Political strategist says eventual winner will be one who can put together strongest coalition of various conservative groups that make up Republican Party More

Video New Wheelchair Is Easier to Use, Increases Mobility

Engineers have come up with a lever-operated design that makes use of easily accessible bicycle technology More

Featured Videos

Your JavaScript is turned off or you have an old version of Adobe's Flash Player. Get the latest Flash player.
Liberia's Almost Last Ebola Patient Grateful but Still Grievingi
X
Benno Muchler
March 26, 2015 3:41 PM
Beatrice Yardolo was to make history as Liberia’s last Ebola patient. Liberians recently started counting down 42 days, the period that has to go by without a single new infection until the World Health Organization can declare a country Ebola-free. That countdown stopped on March 20 when there was another new case of Ebola, making Yardolo’s story a reminder that Ebola is far from over. Benno Muchler reports from Monrovia.
Video

Video Liberia's Almost Last Ebola Patient Grateful but Still Grieving

Beatrice Yardolo was to make history as Liberia’s last Ebola patient. Liberians recently started counting down 42 days, the period that has to go by without a single new infection until the World Health Organization can declare a country Ebola-free. That countdown stopped on March 20 when there was another new case of Ebola, making Yardolo’s story a reminder that Ebola is far from over. Benno Muchler reports from Monrovia.
Video

Video Cambodian Land Grabs Threaten Traditional Communities

Indigenous communities in Cambodia's Ratanakiri province say the government’s economic land concession policy is taking away their land and traditional way of life, making many fear that their identity will soon be lost. Local authorities, though, have denied this is the case. VOA's Say Mony went to investigate and filed this report, narrated by Colin Lovett.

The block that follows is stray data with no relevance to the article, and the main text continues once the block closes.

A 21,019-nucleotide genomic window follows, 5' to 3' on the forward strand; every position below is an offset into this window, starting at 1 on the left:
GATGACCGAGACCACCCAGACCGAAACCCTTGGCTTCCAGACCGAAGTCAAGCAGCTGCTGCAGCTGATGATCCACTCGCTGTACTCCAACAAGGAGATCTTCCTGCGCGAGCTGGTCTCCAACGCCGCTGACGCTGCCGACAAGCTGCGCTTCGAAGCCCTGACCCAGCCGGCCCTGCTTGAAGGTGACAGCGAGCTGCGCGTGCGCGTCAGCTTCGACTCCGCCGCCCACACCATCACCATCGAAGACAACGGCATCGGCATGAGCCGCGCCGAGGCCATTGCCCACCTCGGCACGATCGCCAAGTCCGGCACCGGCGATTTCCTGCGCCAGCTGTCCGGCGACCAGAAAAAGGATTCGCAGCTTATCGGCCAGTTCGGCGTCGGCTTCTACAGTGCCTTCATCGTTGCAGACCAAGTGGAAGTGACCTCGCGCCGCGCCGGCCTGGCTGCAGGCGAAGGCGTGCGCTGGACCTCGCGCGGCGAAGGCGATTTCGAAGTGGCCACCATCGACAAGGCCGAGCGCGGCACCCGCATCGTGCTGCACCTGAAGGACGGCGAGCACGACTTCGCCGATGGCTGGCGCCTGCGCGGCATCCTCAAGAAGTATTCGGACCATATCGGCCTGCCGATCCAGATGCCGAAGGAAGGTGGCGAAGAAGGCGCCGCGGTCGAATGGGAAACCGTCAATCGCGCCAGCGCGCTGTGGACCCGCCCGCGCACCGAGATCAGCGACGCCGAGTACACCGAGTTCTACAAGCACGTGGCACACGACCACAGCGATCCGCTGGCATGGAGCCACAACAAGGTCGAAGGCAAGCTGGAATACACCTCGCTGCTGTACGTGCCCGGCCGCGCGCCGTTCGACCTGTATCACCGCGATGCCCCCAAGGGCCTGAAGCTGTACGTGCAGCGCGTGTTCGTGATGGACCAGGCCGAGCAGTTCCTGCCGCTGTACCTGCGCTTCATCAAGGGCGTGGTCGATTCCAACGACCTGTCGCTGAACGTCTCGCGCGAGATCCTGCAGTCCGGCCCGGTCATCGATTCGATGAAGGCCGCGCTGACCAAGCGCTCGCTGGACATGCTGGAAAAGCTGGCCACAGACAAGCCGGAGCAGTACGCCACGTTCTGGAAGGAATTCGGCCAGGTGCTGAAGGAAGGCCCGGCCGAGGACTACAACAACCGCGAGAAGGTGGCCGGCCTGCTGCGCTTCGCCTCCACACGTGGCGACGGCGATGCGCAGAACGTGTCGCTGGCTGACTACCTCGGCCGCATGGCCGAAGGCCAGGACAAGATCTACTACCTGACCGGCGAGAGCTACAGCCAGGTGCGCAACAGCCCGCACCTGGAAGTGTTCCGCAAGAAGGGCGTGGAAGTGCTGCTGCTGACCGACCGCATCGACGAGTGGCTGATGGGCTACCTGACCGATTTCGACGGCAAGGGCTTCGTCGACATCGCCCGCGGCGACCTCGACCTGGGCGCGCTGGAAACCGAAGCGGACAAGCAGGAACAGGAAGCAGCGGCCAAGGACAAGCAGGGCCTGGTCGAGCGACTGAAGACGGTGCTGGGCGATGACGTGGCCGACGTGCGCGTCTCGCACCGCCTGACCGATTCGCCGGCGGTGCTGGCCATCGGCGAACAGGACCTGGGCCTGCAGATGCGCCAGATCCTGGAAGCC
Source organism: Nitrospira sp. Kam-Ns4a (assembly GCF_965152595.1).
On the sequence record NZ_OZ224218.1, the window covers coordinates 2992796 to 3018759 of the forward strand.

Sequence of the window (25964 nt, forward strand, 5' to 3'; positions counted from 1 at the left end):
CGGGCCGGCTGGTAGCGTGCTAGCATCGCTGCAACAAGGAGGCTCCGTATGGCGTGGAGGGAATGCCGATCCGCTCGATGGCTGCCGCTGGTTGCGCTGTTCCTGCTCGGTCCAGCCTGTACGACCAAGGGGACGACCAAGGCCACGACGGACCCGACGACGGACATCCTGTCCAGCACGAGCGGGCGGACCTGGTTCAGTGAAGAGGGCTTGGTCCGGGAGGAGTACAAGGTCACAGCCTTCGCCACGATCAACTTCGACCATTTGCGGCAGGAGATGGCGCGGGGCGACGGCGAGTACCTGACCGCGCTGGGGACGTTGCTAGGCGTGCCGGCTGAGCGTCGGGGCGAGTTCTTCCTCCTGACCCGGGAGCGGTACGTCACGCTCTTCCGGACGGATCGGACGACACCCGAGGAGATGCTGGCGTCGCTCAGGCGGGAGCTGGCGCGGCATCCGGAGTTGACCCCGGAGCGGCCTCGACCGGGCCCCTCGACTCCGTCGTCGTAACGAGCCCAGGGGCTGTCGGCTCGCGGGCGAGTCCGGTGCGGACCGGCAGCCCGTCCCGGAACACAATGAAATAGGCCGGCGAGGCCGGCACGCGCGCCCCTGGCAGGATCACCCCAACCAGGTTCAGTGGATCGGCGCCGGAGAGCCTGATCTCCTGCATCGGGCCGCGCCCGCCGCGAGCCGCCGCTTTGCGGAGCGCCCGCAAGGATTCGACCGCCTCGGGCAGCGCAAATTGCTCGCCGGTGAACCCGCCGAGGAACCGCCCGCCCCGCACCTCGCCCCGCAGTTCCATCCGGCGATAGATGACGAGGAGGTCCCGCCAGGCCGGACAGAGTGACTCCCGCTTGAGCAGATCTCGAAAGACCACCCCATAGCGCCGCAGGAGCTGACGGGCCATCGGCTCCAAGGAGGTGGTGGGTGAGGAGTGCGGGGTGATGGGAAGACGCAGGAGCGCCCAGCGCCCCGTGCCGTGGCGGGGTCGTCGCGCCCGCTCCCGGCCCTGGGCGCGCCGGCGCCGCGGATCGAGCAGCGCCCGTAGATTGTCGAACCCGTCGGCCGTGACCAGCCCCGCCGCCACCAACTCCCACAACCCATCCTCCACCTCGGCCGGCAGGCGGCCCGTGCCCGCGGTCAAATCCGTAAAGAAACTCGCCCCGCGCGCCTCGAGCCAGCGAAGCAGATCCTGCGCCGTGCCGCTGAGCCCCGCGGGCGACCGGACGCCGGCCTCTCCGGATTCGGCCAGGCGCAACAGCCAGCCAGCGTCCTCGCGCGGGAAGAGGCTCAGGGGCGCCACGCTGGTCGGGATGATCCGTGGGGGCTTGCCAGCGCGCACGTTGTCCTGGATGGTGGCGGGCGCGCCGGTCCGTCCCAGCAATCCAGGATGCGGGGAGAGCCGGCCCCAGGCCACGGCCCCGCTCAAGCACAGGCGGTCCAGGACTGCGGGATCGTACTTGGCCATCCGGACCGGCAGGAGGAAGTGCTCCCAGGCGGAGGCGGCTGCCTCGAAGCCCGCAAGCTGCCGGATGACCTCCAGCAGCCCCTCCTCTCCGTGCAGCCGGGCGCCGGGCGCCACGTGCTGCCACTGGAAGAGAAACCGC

Video

Video US, South Korea Conduct Joint Military Exercises

The Eighth U.S. Army Division and the Eighth Republic of Korea Mechanized Infantry Division put on a well orchestrated show of force for the media this week during their joint military training exercises in South Korea. VOA’s Seoul correspondent Brian Padden was there and reports the soldiers were well disciplined both in conducting a complex live fire exercise and in staying on message with the press.
Video

Video Space Program Status Disappoints 'Last Man on the Moon'

One of the films that drew big crowds last week at the annual South by Southwest festival in Austin, Texas, tells the story of the last human being to stand on the moon, U.S. astronaut Eugene Cernan. It has been 42 years since Cernan returned from the moon and he laments that no one else has gone there since. VOA’s Greg Flakus reports.
Video

Video Young Filmmakers Shine Spotlight on Giving Back

A group of student filmmakers from across the United States joined President Barack Obama at the White House this month for the second annual White House Student Film Festival. Fifteen short films were officially selected from more than 1,500 entries by students aged 6 through 18. The filmmakers and their families then joined the president and a group of celebrities for a screening of their films. VOA’s Julie Taboh reports.
Video

Video VOA Exclusive: Interview with Afghan President Ashraf Ghani

Afghan President Ashraf Ghani, during his first visit as president to Washington, gave a one-on-one interview with VOA Afghan Service reporter Said Suleiman Ashna, about his request for a change in U.S. troop levels, the threat from the Islamic State, and repairing relations with the United States and Pakistan. The interview was held at Blair House, late Sunday, in Pashto.
Video

Video California Science Center Tells Story of Dead Sea Scrolls

The ancient manuscripts were uncovered in the mid-20th century, and they are still yielding clues about life and religious beliefs in ancient Israel. As VOA's Mike O'Sullivan reports, an exhibit in Los Angeles shows how modern science is bringing the history of these ancient documents to life.
Video

Video Angelina Jolie Takes Another Bold Step

Hollywood actress and filmmaker Angelina Jolie has revealed she had her ovaries and fallopian tubes removed to lower her odds of getting cancer. Doctors say the huge publicity over her decision will help raise awareness about the importance of cancer screening. VOA’s George Putic has more

All About America

Circumventing Censorship

An Internet Primer for Healthy Web Habits

As surveillance and censoring technologies advance, so, too, do new tools for your computer or mobile device that help protect your privacy and break through Internet censorship.
More

New in Music Alley

 

 

 

 

 

 

 

 

 

 

 

 

On the latest edition of "Beyond Category" blues singer and guitarist Corey Harris performs with his band and talks about his travels in West Africa tracing the roots of the blues.